The International Commission on Large Dams presented the San Diego County Water Authority this week with a prestigious international engineering award for its innovative construction technology used to raise the historic San Vicente Dam. The project helps ensure regional water security for generations to come.
Commission leaders made the presentation to the Water Authority at its annual conference in Guangzhou, China. It cited a special type of construction called roller compacted concrete, or RCC. Applying this method to the San Vincente Dam project simplified construction, saving both time and money. The completed dam structure is capable of withstanding a 7.5 magnitude earthquake.
“This award is a reminder that the San Diego region has a long history of strategic investments to
protect our most important natural resource,” said Water Authority Board Chair Mel Katz. “The
San Vicente Dam Raise was a landmark project and one that inspires us as we seek solutions to
current and future challenges.”
The Water Authority sent a video message to the conference. View it below.
San Vicente Dam Project Increases Water Storage Capacity
Completed in 2014, the dam raise project increased the height of San Vicente Dam by 117 feet, the equivalent of adding a 12-story building atop the original structure. It more than doubled the capacity of the San Vicente Reservoir by adding 152,000-acre feet of water storage capacity, enough to serve more than 450,000 households for a year.
San Vicente Dam has been owned and operated by the City of San Diego since it was built in 1943. Capacity in the enlarged reservoir is shared by the city and the Water Authority, which also share the cost of operating the reservoir.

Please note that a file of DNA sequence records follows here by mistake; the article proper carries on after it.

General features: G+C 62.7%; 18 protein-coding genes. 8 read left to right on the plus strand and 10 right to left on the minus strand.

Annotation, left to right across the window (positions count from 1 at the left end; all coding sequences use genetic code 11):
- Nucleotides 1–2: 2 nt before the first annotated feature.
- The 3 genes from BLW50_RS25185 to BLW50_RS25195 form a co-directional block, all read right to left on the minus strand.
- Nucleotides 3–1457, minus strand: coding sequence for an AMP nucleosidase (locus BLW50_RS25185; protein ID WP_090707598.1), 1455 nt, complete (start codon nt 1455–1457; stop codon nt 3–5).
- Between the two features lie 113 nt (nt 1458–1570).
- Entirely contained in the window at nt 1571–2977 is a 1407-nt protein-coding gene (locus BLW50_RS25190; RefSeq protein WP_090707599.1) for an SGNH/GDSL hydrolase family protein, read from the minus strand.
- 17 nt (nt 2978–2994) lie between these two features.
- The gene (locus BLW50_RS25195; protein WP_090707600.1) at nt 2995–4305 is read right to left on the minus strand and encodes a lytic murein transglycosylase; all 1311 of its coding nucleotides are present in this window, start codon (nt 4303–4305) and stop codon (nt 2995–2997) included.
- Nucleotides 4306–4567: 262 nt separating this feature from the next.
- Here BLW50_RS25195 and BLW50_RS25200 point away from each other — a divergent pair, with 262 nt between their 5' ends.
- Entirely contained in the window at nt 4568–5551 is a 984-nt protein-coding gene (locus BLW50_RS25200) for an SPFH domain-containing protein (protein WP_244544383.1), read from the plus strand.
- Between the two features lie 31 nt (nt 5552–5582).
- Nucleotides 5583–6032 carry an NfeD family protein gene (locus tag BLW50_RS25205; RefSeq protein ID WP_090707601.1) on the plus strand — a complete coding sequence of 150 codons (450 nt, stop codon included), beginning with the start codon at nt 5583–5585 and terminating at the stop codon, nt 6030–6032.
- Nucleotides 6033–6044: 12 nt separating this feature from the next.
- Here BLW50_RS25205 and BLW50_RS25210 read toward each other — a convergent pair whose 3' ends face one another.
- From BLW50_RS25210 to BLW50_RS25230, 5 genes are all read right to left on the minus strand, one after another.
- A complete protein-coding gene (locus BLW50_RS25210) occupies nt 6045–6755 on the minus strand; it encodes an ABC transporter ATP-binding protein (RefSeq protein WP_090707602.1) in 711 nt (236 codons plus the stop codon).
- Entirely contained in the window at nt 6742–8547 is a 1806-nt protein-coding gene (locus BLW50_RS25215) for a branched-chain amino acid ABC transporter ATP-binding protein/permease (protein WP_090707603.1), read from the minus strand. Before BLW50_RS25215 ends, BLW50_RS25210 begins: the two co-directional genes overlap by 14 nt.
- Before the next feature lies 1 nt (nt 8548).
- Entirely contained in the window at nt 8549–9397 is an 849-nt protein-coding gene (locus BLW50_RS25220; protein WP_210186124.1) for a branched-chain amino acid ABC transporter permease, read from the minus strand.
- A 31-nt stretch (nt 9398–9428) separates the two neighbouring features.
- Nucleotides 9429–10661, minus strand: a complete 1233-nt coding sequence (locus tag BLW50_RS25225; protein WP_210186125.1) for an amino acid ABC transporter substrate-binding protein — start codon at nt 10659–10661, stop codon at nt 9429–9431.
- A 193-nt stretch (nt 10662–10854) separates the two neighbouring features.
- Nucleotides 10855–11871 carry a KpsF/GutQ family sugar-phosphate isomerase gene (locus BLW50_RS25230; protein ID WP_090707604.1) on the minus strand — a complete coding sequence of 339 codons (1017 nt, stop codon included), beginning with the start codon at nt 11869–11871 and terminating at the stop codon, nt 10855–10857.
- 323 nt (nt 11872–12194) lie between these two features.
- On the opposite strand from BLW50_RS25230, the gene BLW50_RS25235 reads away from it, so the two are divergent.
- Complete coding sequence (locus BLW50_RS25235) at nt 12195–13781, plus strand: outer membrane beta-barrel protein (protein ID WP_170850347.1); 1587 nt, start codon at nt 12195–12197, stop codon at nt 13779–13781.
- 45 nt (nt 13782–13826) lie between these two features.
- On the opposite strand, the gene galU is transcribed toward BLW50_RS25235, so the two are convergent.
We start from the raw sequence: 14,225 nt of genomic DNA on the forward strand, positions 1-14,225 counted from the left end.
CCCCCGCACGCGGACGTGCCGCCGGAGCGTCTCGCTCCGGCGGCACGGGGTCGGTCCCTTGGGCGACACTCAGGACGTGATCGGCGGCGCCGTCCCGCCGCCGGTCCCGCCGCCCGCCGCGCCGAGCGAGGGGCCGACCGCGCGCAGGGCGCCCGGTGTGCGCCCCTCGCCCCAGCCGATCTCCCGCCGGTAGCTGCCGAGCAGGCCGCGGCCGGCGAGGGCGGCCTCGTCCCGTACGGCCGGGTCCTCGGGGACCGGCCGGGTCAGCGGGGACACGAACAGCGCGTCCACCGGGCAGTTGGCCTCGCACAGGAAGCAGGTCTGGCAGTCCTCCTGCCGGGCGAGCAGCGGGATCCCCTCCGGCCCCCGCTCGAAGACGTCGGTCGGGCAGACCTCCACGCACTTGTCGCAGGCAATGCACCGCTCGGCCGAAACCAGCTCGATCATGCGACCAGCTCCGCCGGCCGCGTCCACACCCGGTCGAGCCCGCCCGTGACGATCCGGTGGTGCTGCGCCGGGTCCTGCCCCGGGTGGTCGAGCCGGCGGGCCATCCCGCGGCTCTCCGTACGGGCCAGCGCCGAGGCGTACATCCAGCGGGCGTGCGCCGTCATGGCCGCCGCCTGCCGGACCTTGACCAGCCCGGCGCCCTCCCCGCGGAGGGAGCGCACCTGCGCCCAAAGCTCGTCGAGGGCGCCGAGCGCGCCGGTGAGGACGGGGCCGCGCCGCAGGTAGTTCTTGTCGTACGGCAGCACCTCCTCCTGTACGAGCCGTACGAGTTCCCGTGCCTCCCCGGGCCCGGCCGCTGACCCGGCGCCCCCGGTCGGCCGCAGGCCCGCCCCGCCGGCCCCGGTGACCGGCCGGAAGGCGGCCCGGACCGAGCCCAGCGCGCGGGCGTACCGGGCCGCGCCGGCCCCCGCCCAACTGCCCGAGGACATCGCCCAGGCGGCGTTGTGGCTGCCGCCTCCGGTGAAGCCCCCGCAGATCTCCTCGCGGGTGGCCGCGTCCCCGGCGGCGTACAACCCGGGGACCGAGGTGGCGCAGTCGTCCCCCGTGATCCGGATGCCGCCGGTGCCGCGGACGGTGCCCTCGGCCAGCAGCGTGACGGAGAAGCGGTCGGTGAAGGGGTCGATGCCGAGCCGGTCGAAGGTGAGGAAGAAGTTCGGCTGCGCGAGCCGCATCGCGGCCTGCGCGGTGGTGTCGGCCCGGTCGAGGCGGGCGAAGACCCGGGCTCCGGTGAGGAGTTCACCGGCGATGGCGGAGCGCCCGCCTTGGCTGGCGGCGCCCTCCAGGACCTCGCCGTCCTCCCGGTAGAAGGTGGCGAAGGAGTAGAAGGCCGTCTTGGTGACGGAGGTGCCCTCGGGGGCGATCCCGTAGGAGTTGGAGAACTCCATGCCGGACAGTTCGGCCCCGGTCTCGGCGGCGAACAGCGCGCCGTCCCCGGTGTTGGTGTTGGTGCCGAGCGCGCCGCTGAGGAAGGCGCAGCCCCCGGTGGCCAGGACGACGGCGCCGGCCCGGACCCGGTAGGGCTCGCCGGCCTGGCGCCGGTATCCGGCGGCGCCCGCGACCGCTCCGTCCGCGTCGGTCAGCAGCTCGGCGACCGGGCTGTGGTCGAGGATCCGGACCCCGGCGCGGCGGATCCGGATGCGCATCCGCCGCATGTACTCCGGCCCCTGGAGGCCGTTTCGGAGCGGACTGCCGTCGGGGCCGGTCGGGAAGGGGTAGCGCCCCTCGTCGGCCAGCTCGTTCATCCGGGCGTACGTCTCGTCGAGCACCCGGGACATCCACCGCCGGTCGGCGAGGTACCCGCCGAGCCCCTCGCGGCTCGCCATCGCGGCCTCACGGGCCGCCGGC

“Raising the San Vicente Dam was a massive feat of engineering and it’s recognized as the world’s tallest dam extension using roller compacted concrete,” said Water Authority Engineering Director Neena Kuzmich. “More importantly, it was the final major element of the Water Authority’s $1.5 billion Emergency Storage Project, a system of reservoirs, pipelines and pumping stations designed to secure a six-month supply of drinking water for the San Diego region in case a natural disaster such as an earthquake or a prolonged drought interrupts imported water deliveries.”
State-Of-The-Art Method Shortens Construction Time
Work to prepare the original dam and foundation for the expansion began in 2009. Using RCC for the expansion was a key design element. Unlike conventional wet concrete, which is poured, RCC uses less cement and water to create a cookie dough or clay-like texture. Equally as strong as wet concrete, RCC is placed in layers one on top of the other and compacted. The placement process resembles road construction.
This state-of-the art application method significantly shortens construction time while meeting
all technical requirements. Expansion was completed in 2014. The San Vicente Reservoir is located just outside of Lakeside and now stands 337 feet tall.